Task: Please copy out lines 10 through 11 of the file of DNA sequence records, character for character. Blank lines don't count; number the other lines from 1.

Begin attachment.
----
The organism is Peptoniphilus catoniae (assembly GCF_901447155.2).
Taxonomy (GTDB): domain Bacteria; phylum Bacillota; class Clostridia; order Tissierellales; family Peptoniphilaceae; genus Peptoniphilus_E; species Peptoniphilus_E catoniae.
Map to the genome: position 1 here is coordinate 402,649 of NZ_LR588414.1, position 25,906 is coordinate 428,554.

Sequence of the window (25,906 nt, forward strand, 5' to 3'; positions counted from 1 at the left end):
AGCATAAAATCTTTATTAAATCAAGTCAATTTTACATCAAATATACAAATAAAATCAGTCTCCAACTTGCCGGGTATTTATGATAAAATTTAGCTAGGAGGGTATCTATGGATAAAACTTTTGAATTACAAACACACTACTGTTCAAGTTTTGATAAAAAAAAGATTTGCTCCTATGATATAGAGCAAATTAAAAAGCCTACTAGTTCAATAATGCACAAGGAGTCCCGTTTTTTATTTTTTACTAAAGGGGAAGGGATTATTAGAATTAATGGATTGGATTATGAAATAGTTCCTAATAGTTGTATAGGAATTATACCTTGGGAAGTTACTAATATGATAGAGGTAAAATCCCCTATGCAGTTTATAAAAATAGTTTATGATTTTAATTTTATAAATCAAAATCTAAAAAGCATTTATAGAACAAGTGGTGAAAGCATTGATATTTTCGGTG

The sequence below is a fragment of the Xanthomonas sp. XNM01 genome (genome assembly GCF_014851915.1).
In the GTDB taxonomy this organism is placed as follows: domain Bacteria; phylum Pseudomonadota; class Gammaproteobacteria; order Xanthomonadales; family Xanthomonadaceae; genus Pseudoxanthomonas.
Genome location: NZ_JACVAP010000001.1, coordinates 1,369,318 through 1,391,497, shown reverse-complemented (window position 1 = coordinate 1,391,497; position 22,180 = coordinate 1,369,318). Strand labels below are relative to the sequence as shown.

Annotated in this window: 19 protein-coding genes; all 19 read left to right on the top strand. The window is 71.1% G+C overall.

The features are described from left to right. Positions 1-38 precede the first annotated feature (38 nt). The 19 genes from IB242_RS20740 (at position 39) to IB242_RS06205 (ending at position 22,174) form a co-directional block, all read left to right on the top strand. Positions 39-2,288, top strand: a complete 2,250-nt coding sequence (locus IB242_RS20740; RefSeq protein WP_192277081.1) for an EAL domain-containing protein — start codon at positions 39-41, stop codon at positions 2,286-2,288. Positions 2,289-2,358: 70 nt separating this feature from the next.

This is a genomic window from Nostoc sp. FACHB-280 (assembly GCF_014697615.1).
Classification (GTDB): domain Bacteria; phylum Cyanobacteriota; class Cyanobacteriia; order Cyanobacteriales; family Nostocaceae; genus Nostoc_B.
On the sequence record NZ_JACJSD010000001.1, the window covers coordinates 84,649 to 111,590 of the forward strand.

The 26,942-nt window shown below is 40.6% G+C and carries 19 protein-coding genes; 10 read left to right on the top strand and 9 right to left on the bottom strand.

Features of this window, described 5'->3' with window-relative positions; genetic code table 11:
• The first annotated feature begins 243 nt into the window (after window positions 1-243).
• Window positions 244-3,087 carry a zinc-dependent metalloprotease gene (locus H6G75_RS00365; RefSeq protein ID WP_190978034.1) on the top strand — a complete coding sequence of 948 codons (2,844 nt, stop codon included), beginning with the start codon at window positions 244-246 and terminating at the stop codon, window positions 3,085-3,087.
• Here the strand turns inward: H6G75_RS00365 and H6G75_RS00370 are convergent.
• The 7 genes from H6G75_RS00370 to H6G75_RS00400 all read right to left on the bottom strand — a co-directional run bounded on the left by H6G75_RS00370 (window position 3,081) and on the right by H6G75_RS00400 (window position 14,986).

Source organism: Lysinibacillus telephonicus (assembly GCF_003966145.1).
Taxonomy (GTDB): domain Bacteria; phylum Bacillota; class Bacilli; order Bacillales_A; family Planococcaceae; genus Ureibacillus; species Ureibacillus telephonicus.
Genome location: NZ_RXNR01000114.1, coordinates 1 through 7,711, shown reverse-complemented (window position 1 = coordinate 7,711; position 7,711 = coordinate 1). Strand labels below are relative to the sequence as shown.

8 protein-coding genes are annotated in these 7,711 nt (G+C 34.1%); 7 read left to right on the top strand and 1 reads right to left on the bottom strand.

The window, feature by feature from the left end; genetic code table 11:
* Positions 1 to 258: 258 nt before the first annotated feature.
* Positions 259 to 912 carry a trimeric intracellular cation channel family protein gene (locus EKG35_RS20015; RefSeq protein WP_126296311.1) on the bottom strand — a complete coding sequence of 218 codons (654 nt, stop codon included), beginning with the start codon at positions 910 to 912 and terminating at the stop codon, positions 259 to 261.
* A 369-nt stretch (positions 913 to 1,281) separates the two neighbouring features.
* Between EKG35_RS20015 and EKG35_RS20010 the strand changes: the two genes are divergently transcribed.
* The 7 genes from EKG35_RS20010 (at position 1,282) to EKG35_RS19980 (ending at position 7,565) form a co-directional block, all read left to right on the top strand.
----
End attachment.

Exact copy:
The features are described from left to right. Positions 1-38 precede the first annotated feature (38 nt). The 19 genes from IB242_RS20740 (at position 39) to IB242_RS06205 (ending at position 22,174) form a co-directional block, all read left to right on the top strand. Positions 39-2,288, top strand: a complete 2,250-nt coding sequence (locus IB242_RS20740; RefSeq protein WP_192277081.1) for an EAL domain-containing protein — start codon at positions 39-41, stop codon at positions 2,286-2,288. Positions 2,289-2,358: 70 nt separating this feature from the next.

This is a genomic window from Nostoc sp. FACHB-280 (assembly GCF_014697615.1).